BOONVILLE, TEXAS. Boonville, the first county seat of Brazos County, was on Farm Road 158, which is also known as Boonville Road, two miles northeast of the site of what is now Bryan. The Republic of Texas Congress appointed a committee–made up of J. H. Jones, Eli Seale, William T. Millican, Joseph Ferguson, and Mordecai Boon, Sr.–that selected for the county seat a tract of 150 acres from the John Austinqv league. The committee purchased the land, which was originally an unbroken post oak forest, from Elizabeth and William Pierpont for $150 and conveyed it in a deed to Brazos County on July 30, 1841. The town was built around a public square, with space in the square reserved for a courthouse. In 1841 Boonville was the county seat of Navasota County, but the county name was changed to Brazos in 1842. The town was probably named in honor of Mordecai Boon, Sr., whose uncle was Daniel Boone. In 1843 Boonville residents built a jail, and in 1846 they acquired a post office and built a courthouse. The Boonville courthouse, known as the "board shanty," served many purposes: there Gen. Sam Houston and other prominent statesmen made speeches, and circuit preachers such as William Tryon and Robert Alexanderqqv gave sermons. A stage line went from Houston through Boonville in 1850; its drivers and passengers would stop at the Boonville hotel overnight. The town enjoyed prosperity from 1842 to 1866. However, when the Houston and Texas Central Railway was extended from Millican to Bryan in 1866, Boonville residents elected, on October 15, 1866, to make Bryan the county seat. In December 1866 the Boonville mail was rerouted through the Bryan post office. In the 1990s all that remained of Boonville was the cemetery on Boonville Road. The townsite is marked by a Texas Centennial monument.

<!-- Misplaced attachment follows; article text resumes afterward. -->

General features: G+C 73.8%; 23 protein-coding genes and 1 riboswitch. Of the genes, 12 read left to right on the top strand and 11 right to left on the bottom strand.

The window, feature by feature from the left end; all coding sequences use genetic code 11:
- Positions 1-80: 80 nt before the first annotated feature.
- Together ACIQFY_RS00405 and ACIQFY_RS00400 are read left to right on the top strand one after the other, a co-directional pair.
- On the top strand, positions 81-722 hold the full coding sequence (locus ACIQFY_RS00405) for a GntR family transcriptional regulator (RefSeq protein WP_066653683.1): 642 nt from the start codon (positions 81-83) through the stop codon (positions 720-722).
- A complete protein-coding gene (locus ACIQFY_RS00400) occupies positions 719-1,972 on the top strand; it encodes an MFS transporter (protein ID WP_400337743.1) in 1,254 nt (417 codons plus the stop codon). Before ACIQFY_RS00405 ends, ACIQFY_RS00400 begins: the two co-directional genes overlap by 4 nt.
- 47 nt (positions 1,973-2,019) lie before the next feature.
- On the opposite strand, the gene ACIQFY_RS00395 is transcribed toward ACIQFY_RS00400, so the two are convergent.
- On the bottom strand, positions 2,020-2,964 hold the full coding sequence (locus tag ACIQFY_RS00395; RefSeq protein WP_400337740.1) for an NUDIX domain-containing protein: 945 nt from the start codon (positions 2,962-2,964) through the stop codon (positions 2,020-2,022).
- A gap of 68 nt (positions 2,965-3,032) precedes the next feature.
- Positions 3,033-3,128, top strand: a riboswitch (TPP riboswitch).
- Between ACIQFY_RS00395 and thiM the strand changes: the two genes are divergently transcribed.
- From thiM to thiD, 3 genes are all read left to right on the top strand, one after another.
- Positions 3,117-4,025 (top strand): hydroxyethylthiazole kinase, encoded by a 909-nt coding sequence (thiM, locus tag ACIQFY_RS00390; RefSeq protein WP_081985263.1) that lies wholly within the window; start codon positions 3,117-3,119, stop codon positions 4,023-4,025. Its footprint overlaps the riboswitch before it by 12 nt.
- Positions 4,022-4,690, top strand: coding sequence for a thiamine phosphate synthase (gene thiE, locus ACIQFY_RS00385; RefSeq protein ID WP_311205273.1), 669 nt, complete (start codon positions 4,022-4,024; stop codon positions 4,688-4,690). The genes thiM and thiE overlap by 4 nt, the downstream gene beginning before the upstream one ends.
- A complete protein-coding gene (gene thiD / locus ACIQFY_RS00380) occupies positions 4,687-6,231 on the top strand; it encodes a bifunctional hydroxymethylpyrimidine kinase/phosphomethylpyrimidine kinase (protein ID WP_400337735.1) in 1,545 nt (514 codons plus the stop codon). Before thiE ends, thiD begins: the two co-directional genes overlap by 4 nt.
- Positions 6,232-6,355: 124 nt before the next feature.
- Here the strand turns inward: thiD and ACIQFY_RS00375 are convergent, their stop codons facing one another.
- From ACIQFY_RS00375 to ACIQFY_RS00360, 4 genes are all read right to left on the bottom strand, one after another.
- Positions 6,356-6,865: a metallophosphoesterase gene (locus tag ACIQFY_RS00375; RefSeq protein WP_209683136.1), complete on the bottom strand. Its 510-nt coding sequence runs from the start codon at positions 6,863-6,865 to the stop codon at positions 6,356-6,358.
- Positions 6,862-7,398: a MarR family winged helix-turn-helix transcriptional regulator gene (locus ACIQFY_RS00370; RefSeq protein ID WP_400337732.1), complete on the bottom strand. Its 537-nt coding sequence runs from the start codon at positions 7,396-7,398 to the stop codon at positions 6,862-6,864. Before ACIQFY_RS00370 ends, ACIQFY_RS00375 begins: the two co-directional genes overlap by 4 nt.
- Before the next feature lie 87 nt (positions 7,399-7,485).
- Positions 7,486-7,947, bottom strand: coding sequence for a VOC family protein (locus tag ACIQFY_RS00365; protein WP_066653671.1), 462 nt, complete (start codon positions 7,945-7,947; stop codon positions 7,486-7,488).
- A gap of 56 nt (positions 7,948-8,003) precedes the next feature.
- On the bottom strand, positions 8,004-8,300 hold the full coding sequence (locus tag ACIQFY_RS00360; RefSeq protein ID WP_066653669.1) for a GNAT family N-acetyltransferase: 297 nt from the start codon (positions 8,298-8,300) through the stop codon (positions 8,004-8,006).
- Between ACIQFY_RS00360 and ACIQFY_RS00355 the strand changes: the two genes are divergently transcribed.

Glenna Fourman Brundidge, Brazos County History: Rich Past–Bright Future (Bryan, Texas: Family History Foundation, 1986). Elmer Grady Marshall, History of Brazos County (M.A. thesis, University of Texas, 1937). Margaret Lips Van Bavel, Birth and Death of Boonville (Austin: Nortex, 1986).
The following, adapted from the Chicago Manual of Style, 15th edition, is the preferred citation for this article.Christina L. Gray, "BOONVILLE, TX," Handbook of Texas Online (http://www.tshaonline.org/handbook/online/articles/hvb81), accessed December 11, 2013. Published by the Texas State Historical Association.